Full disclosure: I am a white woman steeped in all sorts of privilege. I’ve said horrible shit, and I’m trying to do better and be anti-racist. I have a long road to go and am far from a source of authority. Any and all errors in this post are mine and mine alone.
Here are some fantastic Black-owned science fiction and/or bookstore owners, if you’d like to support them:
Sistah Scifi – a cauldron of all things afro-futurism
FIYAH Magazine – the Hugo winning Black Speculative Fiction magazine
Books and Crannies – a delightful Black-owned independent bookstore in Martinsville, VA
As the months slip by, it feels like the initial wave of outrage and Do Betterness has waned. While the protests in some places continue and the amount of police brutality and authoritarianism has increased, Black Lives Matter has seemed to slipped into the wayside of the discussion.
Black Lives Matter is not a trend. We are not free until all are free.
I’m not going to do a traditional review for these, mainly because I can’t do them justice. The blurbs are from Goodreads.
A Comprehensive History of The Great Migration
The Warmth of Other Suns by Isabel Wilkerson
Trigger Warning: Lynching, graphic torture
From 1915 to 1970, this exodus of almost six million people changed the face of America. Wilkerson compares this epic migration to the migrations of other peoples in history. She interviewed more than a thousand people, and gained access to new data and official records, to write this definitive and vividly dramatic account of how these American journeys unfolded, altering our cities, our country, and ourselves.
With stunning historical detail, Wilkerson tells this story through the lives of three unique individuals: Ida Mae Gladney, who in 1937 left sharecropping and prejudice in Mississippi for Chicago, where she achieved quiet blue-collar success and, in old age, voted for Barack Obama when he ran for an Illinois Senate seat; sharp and quick-tempered George Starling, who in 1945 fled Florida for Harlem, where he endangered his job fighting for civil rights, saw his family fall, and finally found peace in God; and Robert Foster, who left Louisiana in 1953 to pursue a medical career, the personal physician to Ray Charles as part of a glitteringly successful medical career, which allowed him to purchase a grand home where he often threw exuberant parties.
Wilkerson brilliantly captures their first treacherous and exhausting cross-country trips by car and train and their new lives in colonies that grew into ghettos, as well as how they changed these cities with southern food, faith, and culture and improved them with discipline, drive, and hard work. Both a riveting microcosm and a major assessment, The Warmth of Other Suns is a bold, remarkable, and riveting work, a superb account of an “unrecognized immigration” within our own land.
It does get a bit repetitive at times, but it is brilliantly researched, beautifully written and does not flinch from the horrors of American history. It celebrates Black triumphs while burning a light onto injustice.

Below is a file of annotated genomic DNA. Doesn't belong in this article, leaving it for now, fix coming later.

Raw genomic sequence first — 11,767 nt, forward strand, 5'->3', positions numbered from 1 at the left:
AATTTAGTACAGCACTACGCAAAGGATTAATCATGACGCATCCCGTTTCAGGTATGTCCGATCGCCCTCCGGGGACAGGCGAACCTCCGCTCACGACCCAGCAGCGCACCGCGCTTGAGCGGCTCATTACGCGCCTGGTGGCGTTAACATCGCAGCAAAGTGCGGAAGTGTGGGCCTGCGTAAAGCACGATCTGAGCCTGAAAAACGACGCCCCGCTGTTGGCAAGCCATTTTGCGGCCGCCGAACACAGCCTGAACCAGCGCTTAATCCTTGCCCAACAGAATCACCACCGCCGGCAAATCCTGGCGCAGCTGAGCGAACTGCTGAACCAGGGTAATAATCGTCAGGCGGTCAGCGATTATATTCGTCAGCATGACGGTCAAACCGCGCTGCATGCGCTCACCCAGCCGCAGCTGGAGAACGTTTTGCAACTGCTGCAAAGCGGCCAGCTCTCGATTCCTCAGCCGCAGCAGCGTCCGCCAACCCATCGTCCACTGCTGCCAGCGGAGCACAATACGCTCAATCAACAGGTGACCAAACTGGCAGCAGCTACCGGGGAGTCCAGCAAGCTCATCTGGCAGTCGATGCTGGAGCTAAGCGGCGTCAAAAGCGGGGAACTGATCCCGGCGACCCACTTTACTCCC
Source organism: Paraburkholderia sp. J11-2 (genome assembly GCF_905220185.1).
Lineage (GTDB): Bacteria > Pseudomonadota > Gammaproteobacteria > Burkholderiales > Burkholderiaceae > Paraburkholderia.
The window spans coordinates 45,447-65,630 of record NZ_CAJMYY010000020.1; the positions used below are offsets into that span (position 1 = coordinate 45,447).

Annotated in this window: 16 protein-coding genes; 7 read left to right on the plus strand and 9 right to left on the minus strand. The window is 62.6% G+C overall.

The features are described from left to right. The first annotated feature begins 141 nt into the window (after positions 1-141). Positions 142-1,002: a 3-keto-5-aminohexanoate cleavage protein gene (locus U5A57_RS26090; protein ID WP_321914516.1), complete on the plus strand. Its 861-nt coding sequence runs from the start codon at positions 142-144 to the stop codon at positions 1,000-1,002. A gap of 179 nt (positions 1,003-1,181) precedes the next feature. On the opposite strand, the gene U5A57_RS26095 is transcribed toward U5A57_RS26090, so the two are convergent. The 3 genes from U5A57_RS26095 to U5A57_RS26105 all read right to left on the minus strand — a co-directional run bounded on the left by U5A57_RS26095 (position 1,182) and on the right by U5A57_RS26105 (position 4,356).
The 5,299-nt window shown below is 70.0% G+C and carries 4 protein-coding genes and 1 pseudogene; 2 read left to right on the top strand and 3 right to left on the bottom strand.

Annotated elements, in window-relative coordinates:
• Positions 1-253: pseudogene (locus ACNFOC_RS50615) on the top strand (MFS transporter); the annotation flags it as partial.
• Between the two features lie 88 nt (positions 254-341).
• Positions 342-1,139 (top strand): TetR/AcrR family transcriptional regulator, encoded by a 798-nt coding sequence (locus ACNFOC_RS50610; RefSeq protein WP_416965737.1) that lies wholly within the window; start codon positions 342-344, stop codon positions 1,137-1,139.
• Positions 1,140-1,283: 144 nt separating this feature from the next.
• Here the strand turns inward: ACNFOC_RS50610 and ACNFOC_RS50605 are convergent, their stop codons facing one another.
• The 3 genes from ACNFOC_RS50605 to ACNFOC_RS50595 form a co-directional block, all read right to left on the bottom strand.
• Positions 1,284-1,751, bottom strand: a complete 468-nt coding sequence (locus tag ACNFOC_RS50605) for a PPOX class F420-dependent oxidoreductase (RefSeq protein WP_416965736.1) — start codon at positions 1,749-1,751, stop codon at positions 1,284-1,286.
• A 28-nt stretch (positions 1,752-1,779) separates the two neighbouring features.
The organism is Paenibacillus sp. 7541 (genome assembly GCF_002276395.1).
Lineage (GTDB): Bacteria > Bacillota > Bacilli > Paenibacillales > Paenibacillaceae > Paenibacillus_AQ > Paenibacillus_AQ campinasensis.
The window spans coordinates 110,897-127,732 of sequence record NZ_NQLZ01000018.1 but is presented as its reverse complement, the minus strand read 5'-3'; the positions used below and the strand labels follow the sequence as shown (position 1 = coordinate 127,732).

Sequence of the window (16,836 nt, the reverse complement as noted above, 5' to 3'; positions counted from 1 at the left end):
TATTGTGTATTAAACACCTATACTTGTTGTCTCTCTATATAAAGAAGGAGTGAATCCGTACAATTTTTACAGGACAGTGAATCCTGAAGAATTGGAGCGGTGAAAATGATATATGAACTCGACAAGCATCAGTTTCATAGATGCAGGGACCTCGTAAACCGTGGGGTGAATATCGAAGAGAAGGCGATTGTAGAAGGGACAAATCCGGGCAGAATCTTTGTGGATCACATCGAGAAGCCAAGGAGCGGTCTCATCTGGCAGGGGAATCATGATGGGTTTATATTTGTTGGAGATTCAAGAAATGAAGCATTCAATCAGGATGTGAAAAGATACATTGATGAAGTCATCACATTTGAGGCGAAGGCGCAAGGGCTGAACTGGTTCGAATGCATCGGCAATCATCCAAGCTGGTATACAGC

Required Reading for White Feminists
Hood Feminism by Mikki Kendall
Today’s feminist movement has a glaring blind spot, and paradoxically, it is women. Mainstream feminists rarely talk about meeting basic needs as a feminist issue, argues Mikki Kendall, but food insecurity, access to quality education, safe neighborhoods, a living wage, and medical care are all feminist issues.
All too often, however, the focus is not on basic survival for the many, but on increasing privilege for the few.
That feminists refuse to prioritize these issues has only exacerbated the age-old problem of both internecine discord and women who rebuff at carrying the title. Moreover, prominent white feminists broadly suffer from their own myopia with regard to how things like race, class, sexual orientation, and ability intersect with gender. How can we stand in solidarity as a movement, Kendall asks, when there is the distinct likelihood that some women are oppressing others?
Think Maslow’s Theory of Self-Actualization. Feminists cannot focus on the top of Maslow’s pyramid if a majority of women are struggling to make ends meet with food, water, shelter, safety and reproductive rights.
Race Might Be a Social Construct, but it is a Construct Ingrained into the Soul of America
How to be an Antiracist by Ibram X Kendi
bram X. Kendi’s concept of antiracism reenergizes and reshapes the conversation about racial justice in America–but even more fundamentally, points us toward liberating new ways of thinking about ourselves and each other. In How to be an Antiracist, Kendi asks us to think about what an antiracist society might look like, and how we can play an active role in building it.
In this book, Kendi weaves together an electrifying combination of ethics, history, law, and science, bringing it all together with an engaging personal narrative of his own awakening to antiracism. How to Be an Antiracist is an essential work for anyone who wants to go beyond an awareness of racism to the next step: contributing to the formation of a truly just and equitable society.
While most of the time I was doing the buduhduhduhduh thing with my lips and forefinger because Kendi is clearly operating at a level of brilliance I can’t even imagine, this is definitely a book meant for rereading (so is Hood Feminism). Bottom line: it’s great to do the work, but that doesn’t just mean reading books and educating yourself. It means enacting change by going to the policymakers—forcing them to create antiracist policies. It means getting used to being uncomfortable. Lasting change is painful.
Anywho, sign petitions, read the books, and call out your lawmakers (and local officials and policy makers and coffee shops) when they create laws and policies that are racist, discriminatory and only continue to keep the marginalized down and maintain the wealth of those at the top. And continue to check your own privilege.